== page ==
PORTLAND, Ore. (KOIN 6) —After a number of reported sightings of cougars throughout the Portland metro area — including three early Friday — a cougar was spotted up a tree in Northeast Portland.
The approximately 110-pound cougar was euthanized by Oregon Department of Fish and Wildlife (ODFW) staff, said ODFW spokesperson Meg Kanady, because it had lost its fear of people.
The cat spent several hours up a tree in the 2900 block of 121st Avenue, near a 4th of July barbecue while police, fire and the Oregon Department of Fish and Wildlife (ODFW) successfully tranquilized, caged and removed the animal.
The cougar has been loaded onto a truck and relocated to a location in its natural habitat, away from people. Dozens of neighbors gathered to watch as crews worked to sedate, secure and transport the cougar.
ODFW said attempts to relocate the cougar could not guarantee safety for residents.
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Neighbors were put on lock down while the cat was taken down.
Three previous calls
Portland police officers responded to three separate calls Friday morning. The first sighting was reported at 1:30 a.m. around NE 117th and Siskiyou Street.The second sighting came a few hours later, at 4:11 a.m., near the Gateway bike path at I-205 northbound.
At 5:30 a.m., police traveled back to Siskiyou Street — this time two blocks away — in response to a third call.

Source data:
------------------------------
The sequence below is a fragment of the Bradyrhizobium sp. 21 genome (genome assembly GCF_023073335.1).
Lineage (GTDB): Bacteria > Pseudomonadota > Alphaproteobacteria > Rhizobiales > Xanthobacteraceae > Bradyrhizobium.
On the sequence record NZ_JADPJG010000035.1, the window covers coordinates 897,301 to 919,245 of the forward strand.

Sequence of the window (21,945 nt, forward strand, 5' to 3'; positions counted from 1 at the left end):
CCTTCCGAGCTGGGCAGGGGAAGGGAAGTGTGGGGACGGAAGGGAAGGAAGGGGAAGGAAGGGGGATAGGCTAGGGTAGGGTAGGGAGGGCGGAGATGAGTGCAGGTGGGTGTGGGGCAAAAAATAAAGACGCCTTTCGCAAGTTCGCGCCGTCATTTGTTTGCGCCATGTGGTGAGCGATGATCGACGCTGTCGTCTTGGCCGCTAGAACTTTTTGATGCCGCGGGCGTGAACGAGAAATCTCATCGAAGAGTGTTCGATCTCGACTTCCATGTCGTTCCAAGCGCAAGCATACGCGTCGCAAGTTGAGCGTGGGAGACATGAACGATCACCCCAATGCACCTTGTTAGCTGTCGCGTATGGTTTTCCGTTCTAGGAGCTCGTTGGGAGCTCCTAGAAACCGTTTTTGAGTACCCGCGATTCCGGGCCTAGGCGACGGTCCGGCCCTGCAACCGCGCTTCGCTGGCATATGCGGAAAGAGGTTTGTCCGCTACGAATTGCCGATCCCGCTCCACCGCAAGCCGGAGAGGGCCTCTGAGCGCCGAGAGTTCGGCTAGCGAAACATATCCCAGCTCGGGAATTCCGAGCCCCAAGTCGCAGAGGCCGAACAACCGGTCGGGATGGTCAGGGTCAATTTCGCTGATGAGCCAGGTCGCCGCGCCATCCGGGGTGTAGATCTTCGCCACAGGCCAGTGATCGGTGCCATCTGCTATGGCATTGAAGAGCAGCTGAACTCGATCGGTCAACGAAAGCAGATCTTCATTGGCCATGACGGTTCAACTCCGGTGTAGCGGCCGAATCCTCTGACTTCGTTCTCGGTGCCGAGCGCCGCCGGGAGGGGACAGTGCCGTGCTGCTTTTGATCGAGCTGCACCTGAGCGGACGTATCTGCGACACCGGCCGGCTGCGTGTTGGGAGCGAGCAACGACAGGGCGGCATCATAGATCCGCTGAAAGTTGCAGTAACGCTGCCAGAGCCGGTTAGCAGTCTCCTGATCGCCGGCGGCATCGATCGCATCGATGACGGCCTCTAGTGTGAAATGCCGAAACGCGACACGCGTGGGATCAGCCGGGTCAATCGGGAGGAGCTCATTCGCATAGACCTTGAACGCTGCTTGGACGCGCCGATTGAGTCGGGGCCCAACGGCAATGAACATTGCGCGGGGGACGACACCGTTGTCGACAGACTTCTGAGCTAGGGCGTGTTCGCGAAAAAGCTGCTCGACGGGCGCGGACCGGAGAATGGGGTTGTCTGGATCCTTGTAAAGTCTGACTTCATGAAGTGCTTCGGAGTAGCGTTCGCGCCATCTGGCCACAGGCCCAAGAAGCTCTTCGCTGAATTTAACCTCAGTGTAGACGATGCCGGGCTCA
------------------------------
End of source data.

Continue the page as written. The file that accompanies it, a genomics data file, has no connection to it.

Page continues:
Officers saw no sign of a cougar.
Since late last week, there were five reports in the Portland metro prior to Friday.
- On July 2, a cougar was spotted at NE 148th and Sacramento Street. Officers then saw the big cat walking along a vegetable field NE 147th and Sandy Boulevard before disappearing into the tree line.
- On July 1, a caller living on SE 162nd and Main Street told police she believed a cougar had killed her house cat.
- On June 30, the Gresham Police Department received a cougar report around NE 167th and Halsey Street.
- On June 29, two different East Portland residents alerted police to a full-sized cougar heading north into a neighborhood near SE 121st and Division Street.
While there have been no cougar attacks in the area, wildlife officials urge caution and say to never approach a cougar at any time for any reason.
Rare glimpse for neighbors
Neighbor Sergio Garcia said he saw a cougar slink along his fence then jump his neighbor’s gate at roughly 2 a.m. Friday morning.
“Who would think that there’s going to be a cougar around here?” he asked.
Neighbor Jackie Kohler said she noticed her motion sensor lights go off just before 2 a.m. and found trampled grass, but did not see the elusive animal.
Still, ODFW’s Rick Swart said in the wild, it’s unlikely to see a cougar, but fairly likely a cougar will see you. A pending necropsy will determine whether the cougar was suffering from any health problems.
Euthanization causes mixed reactions
Raine Jones of Vancouver, Wash. said via Twitter she “strongly disagrees with the euthanization of any animal.”
“It should have been captured and released,” she said.
The cat was not aggressive once it fell from the tree, said neighbor Mike Carnivali.
However, neighbor Steve Ho the cat posed a threat to the safety of the neighborhood.